January 5, 2024
Peter Greene: School Letter Grades And Staffing
Peter Greene is a retired teacher and education writer. In this post, he looks at what a story from Tuscon reminds us about one consequence of school letter grades. Reposted with permission.
A story dropped in Tuscon last week that is among the least surprising education stories of the year.
Arzona has school letter grades. The argument for this dumb idea is that it allows parents to get a quick yet clear idea of how the schools are doing. This is supposed to help with the problem of asymmetric information, a condition you get in a market where the people who are trying to sell something have way more information than the people trying to buy it. So in a school choice system, where education has been turned into a commodity, school grades are supposed to create pressure on the school to Do Better, and they are supposed to help families make choices.
You know who else makes choices? Teachers looking for jobs.
What does a D grade tell a teacher who is considering a job at that school?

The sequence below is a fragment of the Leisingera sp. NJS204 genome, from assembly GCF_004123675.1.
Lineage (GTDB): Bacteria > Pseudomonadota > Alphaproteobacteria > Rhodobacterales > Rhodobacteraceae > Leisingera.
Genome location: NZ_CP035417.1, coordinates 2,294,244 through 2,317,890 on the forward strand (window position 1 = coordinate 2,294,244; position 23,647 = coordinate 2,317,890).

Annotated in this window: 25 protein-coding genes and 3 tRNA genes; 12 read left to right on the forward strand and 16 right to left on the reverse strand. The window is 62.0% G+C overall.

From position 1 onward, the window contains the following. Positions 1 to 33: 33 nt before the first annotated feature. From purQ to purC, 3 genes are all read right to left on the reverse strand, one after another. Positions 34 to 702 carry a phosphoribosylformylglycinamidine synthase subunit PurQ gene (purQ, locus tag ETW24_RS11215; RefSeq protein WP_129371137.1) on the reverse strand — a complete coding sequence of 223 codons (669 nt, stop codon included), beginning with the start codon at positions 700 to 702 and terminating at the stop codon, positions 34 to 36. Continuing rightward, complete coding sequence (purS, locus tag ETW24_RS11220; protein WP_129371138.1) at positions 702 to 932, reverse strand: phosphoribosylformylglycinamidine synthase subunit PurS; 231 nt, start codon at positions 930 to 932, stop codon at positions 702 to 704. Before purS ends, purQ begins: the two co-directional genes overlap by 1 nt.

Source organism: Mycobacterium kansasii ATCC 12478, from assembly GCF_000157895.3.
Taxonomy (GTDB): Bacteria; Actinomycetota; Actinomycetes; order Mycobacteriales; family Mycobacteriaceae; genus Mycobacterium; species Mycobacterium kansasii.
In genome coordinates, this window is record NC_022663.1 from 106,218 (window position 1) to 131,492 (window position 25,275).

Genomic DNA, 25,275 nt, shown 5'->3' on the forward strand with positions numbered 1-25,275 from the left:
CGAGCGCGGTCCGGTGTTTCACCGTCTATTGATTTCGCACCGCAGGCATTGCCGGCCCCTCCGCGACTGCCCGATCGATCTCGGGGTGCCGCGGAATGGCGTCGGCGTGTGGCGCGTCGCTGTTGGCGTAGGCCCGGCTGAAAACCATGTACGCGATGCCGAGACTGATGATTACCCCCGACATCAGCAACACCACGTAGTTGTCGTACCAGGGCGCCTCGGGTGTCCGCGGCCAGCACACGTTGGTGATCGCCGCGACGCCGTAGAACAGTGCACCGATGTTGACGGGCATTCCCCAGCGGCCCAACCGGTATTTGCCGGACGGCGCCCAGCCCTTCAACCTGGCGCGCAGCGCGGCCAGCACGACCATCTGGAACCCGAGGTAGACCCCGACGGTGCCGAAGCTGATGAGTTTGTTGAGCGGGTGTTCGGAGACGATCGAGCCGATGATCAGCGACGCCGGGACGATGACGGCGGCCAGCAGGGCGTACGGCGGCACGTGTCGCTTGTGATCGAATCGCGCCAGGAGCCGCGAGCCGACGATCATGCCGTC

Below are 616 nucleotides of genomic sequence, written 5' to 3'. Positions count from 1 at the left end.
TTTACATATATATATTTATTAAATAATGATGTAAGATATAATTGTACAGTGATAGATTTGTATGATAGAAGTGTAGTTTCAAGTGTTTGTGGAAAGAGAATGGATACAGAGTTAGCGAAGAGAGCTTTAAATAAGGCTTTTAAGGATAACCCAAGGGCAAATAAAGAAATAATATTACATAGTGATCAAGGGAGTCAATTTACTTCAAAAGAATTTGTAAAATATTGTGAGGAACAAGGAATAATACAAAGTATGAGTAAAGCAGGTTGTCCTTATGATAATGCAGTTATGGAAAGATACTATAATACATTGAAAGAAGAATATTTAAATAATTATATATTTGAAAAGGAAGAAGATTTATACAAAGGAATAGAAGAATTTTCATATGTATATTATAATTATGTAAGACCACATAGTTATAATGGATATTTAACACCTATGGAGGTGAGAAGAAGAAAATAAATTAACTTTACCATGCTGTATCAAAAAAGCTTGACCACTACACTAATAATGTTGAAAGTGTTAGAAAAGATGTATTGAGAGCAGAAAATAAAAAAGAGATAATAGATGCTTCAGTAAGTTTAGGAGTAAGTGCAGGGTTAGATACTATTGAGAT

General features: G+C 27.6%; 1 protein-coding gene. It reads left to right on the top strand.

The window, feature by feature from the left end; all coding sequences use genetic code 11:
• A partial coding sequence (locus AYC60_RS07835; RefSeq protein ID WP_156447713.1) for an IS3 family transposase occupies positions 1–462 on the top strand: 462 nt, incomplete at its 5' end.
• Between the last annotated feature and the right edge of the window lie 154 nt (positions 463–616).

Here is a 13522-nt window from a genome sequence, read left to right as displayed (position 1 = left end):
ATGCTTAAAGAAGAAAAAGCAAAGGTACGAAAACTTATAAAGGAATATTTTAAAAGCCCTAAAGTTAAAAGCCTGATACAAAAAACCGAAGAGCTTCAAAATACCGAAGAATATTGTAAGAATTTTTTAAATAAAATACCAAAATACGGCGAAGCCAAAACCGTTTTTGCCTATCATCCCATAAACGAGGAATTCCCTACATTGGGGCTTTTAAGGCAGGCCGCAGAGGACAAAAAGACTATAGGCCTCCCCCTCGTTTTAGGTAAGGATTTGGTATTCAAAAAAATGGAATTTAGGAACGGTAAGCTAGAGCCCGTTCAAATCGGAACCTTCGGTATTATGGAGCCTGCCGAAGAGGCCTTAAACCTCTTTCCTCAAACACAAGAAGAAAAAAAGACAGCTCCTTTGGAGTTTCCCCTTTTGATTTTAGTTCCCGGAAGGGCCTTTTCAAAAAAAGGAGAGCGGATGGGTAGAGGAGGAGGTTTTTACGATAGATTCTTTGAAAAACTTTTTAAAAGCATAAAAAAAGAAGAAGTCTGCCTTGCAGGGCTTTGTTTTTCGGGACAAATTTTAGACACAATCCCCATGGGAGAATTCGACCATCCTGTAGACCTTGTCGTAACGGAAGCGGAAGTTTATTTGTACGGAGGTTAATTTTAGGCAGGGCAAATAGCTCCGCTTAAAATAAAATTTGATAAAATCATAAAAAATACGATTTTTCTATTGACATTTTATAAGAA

It tells her that the school is under-resourced, that it likely serves a poor community but does so without the extra support needed to succeed against the obstacles that come with such a school. It tells her that the school leaders have their backs against the wall, that they are focused on raising their grade which means raising test scores which means the Big Standardized Test and prepping for it are central to the school’s mission. And, since in this case she’s considering a job in classes directly related to testing, it tells her that she will be under the gun for test prep and test focus from day one. “I wanted to get into teaching so that I could get students ready to take one big standardized test,” said no teacher ever.
It tells her that morale may well be rather low. It tells her she’ll be associated with a school that’s being held up as an example of how public schools are failing.
Does any of this add up to an attractive job?
Certainly there can still be some takers for a variety of reasons, from roots in that community to loving a good challenge to not being offered anything else.
Nor do Big Standardized Test scores and the grades that they generate reveal previously hidden secrets. But slapping that grade on the school, making it a defining piece of the school’s identity just adds a whole other layer.
It’s not the only reason to ditch the letter grades for schools, but making “Come work at our failing school” as a recruiting pitch is certainly a lousy way to strengthen that school’s future.